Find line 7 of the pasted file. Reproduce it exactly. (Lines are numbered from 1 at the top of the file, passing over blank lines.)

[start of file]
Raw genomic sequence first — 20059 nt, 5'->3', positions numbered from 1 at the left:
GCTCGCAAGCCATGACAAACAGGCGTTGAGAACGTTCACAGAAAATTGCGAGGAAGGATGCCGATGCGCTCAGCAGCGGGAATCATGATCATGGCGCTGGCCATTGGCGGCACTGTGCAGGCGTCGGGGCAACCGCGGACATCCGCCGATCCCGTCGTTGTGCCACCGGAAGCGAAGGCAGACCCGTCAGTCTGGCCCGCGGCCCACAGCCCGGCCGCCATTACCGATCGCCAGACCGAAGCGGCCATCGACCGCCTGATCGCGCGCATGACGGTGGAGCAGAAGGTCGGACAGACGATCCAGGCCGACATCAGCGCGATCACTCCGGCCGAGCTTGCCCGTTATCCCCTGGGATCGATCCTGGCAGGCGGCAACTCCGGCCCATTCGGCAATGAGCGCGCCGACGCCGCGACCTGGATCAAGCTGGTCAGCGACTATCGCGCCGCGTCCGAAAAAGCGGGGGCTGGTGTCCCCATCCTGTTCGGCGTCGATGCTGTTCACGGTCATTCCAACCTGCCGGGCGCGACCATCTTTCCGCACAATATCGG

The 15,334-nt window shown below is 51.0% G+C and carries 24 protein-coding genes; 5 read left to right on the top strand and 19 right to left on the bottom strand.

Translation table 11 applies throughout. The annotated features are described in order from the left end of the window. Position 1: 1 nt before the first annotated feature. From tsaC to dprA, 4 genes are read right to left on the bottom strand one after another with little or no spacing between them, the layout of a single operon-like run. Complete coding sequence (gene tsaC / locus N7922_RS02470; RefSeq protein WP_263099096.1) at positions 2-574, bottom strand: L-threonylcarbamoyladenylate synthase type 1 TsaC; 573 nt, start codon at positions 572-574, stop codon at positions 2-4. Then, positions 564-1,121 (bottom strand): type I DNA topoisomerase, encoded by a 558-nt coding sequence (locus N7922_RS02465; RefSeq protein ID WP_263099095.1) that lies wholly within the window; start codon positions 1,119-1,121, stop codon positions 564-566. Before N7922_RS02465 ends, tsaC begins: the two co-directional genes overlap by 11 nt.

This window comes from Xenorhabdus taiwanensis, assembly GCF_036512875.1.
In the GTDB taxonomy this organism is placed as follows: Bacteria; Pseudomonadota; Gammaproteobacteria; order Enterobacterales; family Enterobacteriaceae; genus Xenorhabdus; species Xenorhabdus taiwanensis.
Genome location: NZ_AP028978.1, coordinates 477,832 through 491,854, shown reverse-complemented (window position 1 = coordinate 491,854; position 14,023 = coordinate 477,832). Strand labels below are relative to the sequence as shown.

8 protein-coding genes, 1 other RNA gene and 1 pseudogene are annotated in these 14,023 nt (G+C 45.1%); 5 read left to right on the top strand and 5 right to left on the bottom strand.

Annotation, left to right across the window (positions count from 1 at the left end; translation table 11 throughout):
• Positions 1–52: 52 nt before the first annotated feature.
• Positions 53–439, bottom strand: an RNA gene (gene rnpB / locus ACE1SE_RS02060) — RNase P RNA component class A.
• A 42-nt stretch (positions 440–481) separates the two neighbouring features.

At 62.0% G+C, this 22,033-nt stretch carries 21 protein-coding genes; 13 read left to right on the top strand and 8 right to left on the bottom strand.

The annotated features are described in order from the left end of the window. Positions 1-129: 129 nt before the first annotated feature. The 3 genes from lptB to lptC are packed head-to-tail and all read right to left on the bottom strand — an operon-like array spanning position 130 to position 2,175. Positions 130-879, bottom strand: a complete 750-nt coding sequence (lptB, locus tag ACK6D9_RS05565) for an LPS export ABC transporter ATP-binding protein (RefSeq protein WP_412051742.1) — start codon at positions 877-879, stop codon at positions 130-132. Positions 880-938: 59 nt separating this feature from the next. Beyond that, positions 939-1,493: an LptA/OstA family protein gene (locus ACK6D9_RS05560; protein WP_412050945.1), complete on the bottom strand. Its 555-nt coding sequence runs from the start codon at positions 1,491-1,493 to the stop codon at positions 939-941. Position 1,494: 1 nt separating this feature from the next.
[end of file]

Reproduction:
Genome location: NZ_AP028978.1, coordinates 477,832 through 491,854, shown reverse-complemented (window position 1 = coordinate 491,854; position 14,023 = coordinate 477,832). Strand labels below are relative to the sequence as shown.